U. S. Supreme Court Hears Lawsuit Brought By Texas and Other States Attacking Constitutionality of New Health Care Reform Law

For the next three days, the United States Supreme Court will hold momentous hearings to consider whether the controversial Patient Protection and Affordable Care Act is legal.

Texas and other states (the number has now grown to 26) filed a lawsuit challenging the new law’s constitutionality, especially its key requirement that most Americans buy health insurance or pay a penalty.

As a Fort Worth personal injury lawyer, I have seen that uninsured people usually do not have a way to pay for their large medical bills when they are injured in an automobile accident (or if they are covered, their insurance companies deny or only partially pay for their medical treatment — and then demand to be repaid), so this decision is especially important to my clients.

Here’s the Supreme Court’s docket this week:

Today: The Court has allotted 90 minutes to hear arguments that the lawsuit challenging the law is moot (premature) due to the 1867 statute.

Tomorrow: The court will consider the mandate issue, specifically whether Congress had the authority to require mandatory coverage.

Wednesday: The court will review (1) whether the new law can be enacted if the individual mandate is struck, and (2) whether Congress lawfully required states to accept the law at the risk of having their federal funding withheld.

The public is divided on the law, with 47% against, 36% in favor, and 16% undecided, according to a recent CBS News/New York TImes poll. Many believe the government is over reaching.

The administration has argued that the health care market is a unique one and that regulating how people pay for services they are virtually certain to use at some point in their lives is easily within the authority granted to the federal government by the Constitution, which gives Congress specified powers, reserving the rest to the states and to the people. The two powers at issue in the case, set out in Article I, Section 8, concern the regulation of interstate commerce and the imposition of taxes.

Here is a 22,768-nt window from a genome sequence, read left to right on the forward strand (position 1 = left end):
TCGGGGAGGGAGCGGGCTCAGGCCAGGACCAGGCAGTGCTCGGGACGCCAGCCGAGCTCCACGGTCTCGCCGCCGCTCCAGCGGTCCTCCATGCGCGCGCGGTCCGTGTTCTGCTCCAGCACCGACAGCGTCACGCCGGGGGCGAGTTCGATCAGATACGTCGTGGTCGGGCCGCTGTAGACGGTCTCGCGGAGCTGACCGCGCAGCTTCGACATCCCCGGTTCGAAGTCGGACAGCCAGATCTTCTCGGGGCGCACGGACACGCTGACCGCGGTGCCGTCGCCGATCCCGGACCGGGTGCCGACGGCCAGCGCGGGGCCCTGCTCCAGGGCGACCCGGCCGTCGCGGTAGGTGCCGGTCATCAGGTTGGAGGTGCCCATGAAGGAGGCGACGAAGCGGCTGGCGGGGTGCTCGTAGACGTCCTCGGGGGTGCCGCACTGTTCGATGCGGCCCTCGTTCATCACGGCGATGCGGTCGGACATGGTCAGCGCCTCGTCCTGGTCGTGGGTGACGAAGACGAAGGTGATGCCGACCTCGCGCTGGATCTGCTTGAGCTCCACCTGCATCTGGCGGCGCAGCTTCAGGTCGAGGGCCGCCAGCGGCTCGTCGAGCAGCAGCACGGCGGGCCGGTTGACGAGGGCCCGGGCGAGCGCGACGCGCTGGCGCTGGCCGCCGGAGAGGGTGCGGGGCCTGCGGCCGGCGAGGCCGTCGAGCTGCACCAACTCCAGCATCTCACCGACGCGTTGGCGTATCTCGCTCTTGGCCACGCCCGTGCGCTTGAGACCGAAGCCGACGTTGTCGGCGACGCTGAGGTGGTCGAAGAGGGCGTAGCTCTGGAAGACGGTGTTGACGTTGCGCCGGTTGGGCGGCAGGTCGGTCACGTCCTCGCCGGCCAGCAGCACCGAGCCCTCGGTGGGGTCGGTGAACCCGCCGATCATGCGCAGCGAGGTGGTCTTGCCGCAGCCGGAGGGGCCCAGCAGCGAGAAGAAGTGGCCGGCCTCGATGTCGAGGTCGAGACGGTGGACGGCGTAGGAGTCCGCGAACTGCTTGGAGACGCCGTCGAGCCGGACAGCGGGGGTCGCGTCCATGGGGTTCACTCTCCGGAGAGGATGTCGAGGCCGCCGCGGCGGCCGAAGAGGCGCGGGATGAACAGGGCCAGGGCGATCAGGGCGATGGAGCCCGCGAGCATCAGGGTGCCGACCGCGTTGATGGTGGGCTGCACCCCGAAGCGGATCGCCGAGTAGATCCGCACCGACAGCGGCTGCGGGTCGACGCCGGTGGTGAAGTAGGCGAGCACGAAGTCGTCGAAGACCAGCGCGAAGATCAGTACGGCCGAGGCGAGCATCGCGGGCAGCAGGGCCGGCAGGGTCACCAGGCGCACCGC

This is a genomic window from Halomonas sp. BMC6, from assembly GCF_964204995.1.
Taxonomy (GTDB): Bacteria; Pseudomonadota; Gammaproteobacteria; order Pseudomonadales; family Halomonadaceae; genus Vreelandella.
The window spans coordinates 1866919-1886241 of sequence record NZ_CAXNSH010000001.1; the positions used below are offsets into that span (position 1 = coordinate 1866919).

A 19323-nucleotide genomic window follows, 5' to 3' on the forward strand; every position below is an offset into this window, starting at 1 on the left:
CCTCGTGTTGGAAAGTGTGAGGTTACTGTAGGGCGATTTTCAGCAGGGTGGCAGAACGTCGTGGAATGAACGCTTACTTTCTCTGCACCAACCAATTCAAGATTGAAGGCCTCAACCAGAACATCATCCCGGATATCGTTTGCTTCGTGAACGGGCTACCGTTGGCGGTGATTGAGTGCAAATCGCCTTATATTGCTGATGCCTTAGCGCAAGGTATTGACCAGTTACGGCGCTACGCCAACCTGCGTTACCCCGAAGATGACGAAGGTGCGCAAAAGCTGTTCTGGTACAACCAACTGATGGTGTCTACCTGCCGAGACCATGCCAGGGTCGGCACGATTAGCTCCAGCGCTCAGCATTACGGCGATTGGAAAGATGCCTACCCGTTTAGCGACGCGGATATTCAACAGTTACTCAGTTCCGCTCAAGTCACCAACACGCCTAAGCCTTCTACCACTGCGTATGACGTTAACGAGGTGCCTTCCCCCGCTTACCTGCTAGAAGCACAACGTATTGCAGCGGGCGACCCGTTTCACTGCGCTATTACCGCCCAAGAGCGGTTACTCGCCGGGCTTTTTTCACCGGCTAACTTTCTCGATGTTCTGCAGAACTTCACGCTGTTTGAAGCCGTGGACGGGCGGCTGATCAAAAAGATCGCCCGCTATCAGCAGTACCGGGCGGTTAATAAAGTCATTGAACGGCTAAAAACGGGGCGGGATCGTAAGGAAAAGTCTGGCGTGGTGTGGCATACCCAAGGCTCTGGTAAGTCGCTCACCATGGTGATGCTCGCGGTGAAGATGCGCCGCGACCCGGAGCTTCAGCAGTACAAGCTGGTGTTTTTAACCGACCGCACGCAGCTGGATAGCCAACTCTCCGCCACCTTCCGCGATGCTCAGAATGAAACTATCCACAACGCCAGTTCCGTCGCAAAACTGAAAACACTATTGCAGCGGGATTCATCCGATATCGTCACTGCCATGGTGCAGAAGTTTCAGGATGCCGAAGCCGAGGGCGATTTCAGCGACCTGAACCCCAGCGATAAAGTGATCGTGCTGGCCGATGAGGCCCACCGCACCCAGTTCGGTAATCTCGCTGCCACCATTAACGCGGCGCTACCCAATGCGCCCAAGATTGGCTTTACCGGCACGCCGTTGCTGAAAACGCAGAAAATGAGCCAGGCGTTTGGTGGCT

The Supreme Court has read the commerce clause broadly, e.g. saying it allows Congress to limit how much wheat may be grown on a family farm as well as to punish the cultivation of home-grown marijuana. There have been only two modern exceptions to that broad interpretation: in 1995, the Court struck down a federal law regulating guns near schools and in 2000, it struck down a federal law allowing suits over violence against women. In both cases, the Court said the activity sought to be regulated was local and noncommercial.

According to new research by the Urban Institute for the Robert Wood Johnson Foundation, the insurance requirement would only make 18.2 million Americans – or just seven percent of the nonelderly population – buy new health coverage (or pay an income tax penalty for noncompliance). The other 93 percent either already have health insurance or would fall under various exemptions included in the law.

The date of the Court’s final decision is uncertain. If the Court decides that it does not have jurisdiction to hear the case, Congress can repeal the 1867 law and the Court would have to reconvene to hear arguments again, presumably an unlikely prospect. One can safely assume that the four conservative justices, Roberts, Alito,Thomas, and Scalia will vote to overturn the law, and that the four liberal members of the Court, Breyer, Ginsburg, Kagan and Sotomeyer will vote to uphold it, with Justice Kennedy being the usual deciding vote between the two blocs.Since the Court’s term ends in late June, a decision must be issued by then – just in time for the presidential elections.

This case affects all Americans. But I am most worried about my clients who are in two groups on this issue: (1) those who pay a lot of money to be covered by health insurance — but their company often refuses to pay for their medical bills, greatly minimizes the amount it will pay, or pays them but then demands to be reimbursed from the other driver’s liability company, and (2) those who are unfortunately uninsured because they cannot afford coverage, have jobs that do not offer health insurance, have plans with high deductibles to save money on premiums, or are unemployed. (Texas has the greatest number of uninsured people in the country.)

If you want to listen to today’s arguments, or want more information about this case, or the Supreme Court, here is the link:


If you want to read a transcript of today’s hearing, click here:http://www.pbs.org/newshour/rundown/2012/03/health-care-reform-in-the-supreme-court-day-1-audio-and-transcript

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